New research shows what Americans think about news
The Knight Foundation and Gallup paired up on a report about what American news consumers think about accuracy (and bias) in the media. Even though their polling showed that Americans believe that the news media have a critical role to play in U.S. democracy, there's a great deal of skepticism about how well they are performing that role.
The good news is that Americans believe the majority of reporting (newspapers, TV, radio) is accurate; the bad news is they believe 44% of it is inaccurate. The results are even worse for news on social media – folks think that 64% of news they get online is inaccurate. And almost all of them are VERY unhappy about inaccurate news wherever it's found – more than nine out of 10 report being angry or annoyed by it.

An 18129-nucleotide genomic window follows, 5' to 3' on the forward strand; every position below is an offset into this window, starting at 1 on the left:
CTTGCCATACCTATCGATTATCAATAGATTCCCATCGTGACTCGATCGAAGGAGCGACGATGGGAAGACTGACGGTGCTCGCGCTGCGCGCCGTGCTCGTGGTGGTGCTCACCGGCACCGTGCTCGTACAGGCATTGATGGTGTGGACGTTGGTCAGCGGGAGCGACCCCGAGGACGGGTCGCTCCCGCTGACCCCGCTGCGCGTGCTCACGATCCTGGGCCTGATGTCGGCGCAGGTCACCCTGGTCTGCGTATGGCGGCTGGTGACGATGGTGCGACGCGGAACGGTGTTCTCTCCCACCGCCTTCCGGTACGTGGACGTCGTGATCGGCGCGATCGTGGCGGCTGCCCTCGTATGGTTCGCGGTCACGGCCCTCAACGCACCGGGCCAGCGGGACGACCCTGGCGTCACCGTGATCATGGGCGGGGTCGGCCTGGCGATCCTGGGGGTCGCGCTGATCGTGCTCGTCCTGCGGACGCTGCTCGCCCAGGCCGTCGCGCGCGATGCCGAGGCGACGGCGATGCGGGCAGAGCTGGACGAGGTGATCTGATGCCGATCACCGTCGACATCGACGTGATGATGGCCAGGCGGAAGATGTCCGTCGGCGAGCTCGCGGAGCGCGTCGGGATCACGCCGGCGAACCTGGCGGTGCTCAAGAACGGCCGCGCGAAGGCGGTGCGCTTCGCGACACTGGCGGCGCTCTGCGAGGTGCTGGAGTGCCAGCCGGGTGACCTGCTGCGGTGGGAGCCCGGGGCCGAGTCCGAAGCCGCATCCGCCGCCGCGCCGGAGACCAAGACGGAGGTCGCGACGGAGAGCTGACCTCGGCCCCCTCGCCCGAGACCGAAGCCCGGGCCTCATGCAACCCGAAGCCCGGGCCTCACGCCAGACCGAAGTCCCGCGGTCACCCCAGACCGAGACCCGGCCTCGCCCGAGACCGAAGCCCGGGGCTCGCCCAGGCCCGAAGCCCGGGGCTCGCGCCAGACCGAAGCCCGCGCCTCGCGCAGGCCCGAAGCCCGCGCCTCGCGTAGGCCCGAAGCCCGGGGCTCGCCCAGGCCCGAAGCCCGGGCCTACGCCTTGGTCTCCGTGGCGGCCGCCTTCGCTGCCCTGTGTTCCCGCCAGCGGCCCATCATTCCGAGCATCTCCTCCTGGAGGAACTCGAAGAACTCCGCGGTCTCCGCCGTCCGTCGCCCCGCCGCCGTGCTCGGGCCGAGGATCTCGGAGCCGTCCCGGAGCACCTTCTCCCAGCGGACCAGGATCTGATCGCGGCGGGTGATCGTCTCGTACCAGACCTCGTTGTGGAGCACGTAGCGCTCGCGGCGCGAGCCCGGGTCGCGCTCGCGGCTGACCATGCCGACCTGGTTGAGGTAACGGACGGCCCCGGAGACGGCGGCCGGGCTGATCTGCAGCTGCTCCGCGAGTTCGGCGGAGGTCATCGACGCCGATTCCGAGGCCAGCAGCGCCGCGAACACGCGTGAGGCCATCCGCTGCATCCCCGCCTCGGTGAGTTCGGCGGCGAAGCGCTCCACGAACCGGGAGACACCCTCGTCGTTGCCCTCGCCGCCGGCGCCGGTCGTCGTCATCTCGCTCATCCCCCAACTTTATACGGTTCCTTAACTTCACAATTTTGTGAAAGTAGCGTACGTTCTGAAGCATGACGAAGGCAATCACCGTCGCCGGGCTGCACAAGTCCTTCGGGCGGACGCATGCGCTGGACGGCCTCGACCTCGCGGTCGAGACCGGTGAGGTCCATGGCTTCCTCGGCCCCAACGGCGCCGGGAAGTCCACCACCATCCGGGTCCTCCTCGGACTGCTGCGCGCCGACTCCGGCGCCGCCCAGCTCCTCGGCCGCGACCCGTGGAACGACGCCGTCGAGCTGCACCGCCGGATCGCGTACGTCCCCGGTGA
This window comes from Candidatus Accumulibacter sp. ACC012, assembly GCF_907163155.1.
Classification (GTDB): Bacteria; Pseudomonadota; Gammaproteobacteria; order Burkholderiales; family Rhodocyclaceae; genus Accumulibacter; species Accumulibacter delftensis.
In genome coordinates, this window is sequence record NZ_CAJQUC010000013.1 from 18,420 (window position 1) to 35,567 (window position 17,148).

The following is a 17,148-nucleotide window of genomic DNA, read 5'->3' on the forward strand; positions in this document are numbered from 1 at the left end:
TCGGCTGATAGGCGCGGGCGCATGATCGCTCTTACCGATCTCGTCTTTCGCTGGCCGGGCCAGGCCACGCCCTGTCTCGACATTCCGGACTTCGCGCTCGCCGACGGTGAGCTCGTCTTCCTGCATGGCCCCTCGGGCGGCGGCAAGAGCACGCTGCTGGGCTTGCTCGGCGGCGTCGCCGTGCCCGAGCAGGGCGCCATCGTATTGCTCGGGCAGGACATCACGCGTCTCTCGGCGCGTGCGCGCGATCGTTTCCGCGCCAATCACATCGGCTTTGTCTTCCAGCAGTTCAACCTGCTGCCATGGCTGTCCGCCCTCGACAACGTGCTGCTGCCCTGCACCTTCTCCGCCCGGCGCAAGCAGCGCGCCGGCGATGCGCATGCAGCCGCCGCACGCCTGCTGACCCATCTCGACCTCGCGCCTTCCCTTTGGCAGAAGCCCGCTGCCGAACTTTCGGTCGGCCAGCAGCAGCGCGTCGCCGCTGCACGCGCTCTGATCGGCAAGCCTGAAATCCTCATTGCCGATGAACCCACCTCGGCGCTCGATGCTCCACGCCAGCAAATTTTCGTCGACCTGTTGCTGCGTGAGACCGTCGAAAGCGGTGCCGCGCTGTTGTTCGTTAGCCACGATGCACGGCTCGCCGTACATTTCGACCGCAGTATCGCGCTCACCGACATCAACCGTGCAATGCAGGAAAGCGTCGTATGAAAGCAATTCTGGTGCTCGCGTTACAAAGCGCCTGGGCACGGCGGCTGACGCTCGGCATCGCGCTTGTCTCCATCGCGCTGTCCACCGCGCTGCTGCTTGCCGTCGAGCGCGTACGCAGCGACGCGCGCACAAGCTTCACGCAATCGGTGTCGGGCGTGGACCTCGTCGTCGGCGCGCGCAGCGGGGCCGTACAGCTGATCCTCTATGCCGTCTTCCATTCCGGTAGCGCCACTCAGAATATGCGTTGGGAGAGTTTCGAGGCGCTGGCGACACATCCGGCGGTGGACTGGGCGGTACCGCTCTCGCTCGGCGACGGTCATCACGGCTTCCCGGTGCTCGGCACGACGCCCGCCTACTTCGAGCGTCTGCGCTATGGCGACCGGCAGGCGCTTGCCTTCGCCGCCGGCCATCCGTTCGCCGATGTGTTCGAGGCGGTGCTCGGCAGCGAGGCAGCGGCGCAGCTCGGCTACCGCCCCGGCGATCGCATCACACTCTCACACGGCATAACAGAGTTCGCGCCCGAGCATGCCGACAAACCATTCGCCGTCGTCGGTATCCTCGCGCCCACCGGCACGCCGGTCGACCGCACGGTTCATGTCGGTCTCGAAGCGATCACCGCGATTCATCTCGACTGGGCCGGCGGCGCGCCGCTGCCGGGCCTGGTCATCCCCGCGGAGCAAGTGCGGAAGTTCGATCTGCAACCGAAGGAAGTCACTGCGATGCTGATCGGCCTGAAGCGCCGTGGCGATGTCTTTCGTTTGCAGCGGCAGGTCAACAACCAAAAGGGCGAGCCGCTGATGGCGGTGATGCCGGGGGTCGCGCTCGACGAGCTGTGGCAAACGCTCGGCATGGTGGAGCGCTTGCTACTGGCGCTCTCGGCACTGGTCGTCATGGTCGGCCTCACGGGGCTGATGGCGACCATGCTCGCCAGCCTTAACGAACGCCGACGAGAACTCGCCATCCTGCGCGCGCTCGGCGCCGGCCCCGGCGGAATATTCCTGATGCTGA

While it's probably no surprise, liberals trust the traditional media more than conservatives, while moderates split the difference. Folks of all political persuasions are skeptical about the news they see online.
So what does this information mean for us – and more importantly, for you and your organization?
Investing time and energy in cultivating reporter and editor relationships continues to be worthwhile because the majority of our target audiences – liberals and moderates – still trust and value what they read in newspapers, see on TV (provided it's not Fox News) and hear on mainstream radio. And since we know many folks are getting their news online, posting news clips from trusted outlets is also a good idea – although we have ideas for a robust mix of engaging online content (just ask us!).